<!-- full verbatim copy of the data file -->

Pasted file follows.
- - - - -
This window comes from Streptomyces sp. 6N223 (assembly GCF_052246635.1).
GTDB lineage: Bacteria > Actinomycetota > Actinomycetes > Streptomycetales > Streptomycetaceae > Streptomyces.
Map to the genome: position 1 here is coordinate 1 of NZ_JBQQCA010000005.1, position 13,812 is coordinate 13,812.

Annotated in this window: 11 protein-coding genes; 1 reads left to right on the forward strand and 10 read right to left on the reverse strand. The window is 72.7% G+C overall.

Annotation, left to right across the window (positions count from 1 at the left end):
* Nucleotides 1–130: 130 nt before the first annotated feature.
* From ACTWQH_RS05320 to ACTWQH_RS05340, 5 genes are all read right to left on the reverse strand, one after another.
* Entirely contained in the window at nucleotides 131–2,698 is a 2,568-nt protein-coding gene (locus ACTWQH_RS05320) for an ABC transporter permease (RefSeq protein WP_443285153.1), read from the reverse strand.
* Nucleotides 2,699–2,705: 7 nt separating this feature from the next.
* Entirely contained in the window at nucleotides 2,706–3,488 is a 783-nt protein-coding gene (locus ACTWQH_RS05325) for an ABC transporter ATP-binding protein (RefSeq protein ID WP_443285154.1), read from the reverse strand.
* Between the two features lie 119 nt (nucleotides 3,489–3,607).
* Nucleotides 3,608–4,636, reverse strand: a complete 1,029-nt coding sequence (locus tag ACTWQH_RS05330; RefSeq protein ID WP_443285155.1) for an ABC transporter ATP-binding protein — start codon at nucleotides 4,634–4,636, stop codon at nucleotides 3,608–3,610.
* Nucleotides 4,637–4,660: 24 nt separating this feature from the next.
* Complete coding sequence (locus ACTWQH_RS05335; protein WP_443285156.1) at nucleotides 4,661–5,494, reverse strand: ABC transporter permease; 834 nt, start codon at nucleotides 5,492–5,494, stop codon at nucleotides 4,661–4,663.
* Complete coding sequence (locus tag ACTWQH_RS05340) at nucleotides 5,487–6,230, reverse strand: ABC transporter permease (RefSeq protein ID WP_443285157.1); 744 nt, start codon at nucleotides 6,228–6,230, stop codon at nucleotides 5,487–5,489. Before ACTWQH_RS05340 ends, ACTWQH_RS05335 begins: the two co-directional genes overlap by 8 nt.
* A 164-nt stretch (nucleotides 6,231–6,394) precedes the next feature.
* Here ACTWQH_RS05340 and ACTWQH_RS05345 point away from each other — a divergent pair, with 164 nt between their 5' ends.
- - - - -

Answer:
This window comes from Streptomyces sp. 6N223 (assembly GCF_052246635.1).
GTDB lineage: Bacteria > Actinomycetota > Actinomycetes > Streptomycetales > Streptomycetaceae > Streptomyces.
Map to the genome: position 1 here is coordinate 1 of NZ_JBQQCA010000005.1, position 13,812 is coordinate 13,812.

Annotated in this window: 11 protein-coding genes; 1 reads left to right on the forward strand and 10 read right to left on the reverse strand. The window is 72.7% G+C overall.

Annotation, left to right across the window (positions count from 1 at the left end):
* Nucleotides 1–130: 130 nt before the first annotated feature.
* From ACTWQH_RS05320 to ACTWQH_RS05340, 5 genes are all read right to left on the reverse strand, one after another.
* Entirely contained in the window at nucleotides 131–2,698 is a 2,568-nt protein-coding gene (locus ACTWQH_RS05320) for an ABC transporter permease (RefSeq protein WP_443285153.1), read from the reverse strand.
* Nucleotides 2,699–2,705: 7 nt separating this feature from the next.
* Entirely contained in the window at nucleotides 2,706–3,488 is a 783-nt protein-coding gene (locus ACTWQH_RS05325) for an ABC transporter ATP-binding protein (RefSeq protein ID WP_443285154.1), read from the reverse strand.
* Between the two features lie 119 nt (nucleotides 3,489–3,607).
* Nucleotides 3,608–4,636, reverse strand: a complete 1,029-nt coding sequence (locus tag ACTWQH_RS05330; RefSeq protein ID WP_443285155.1) for an ABC transporter ATP-binding protein — start codon at nucleotides 4,634–4,636, stop codon at nucleotides 3,608–3,610.
* Nucleotides 4,637–4,660: 24 nt separating this feature from the next.
* Complete coding sequence (locus ACTWQH_RS05335; protein WP_443285156.1) at nucleotides 4,661–5,494, reverse strand: ABC transporter permease; 834 nt, start codon at nucleotides 5,492–5,494, stop codon at nucleotides 4,661–4,663.
* Complete coding sequence (locus tag ACTWQH_RS05340) at nucleotides 5,487–6,230, reverse strand: ABC transporter permease (RefSeq protein ID WP_443285157.1); 744 nt, start codon at nucleotides 6,228–6,230, stop codon at nucleotides 5,487–5,489. Before ACTWQH_RS05340 ends, ACTWQH_RS05335 begins: the two co-directional genes overlap by 8 nt.
* A 164-nt stretch (nucleotides 6,231–6,394) precedes the next feature.
* Here ACTWQH_RS05340 and ACTWQH_RS05345 point away from each other — a divergent pair, with 164 nt between their 5' ends.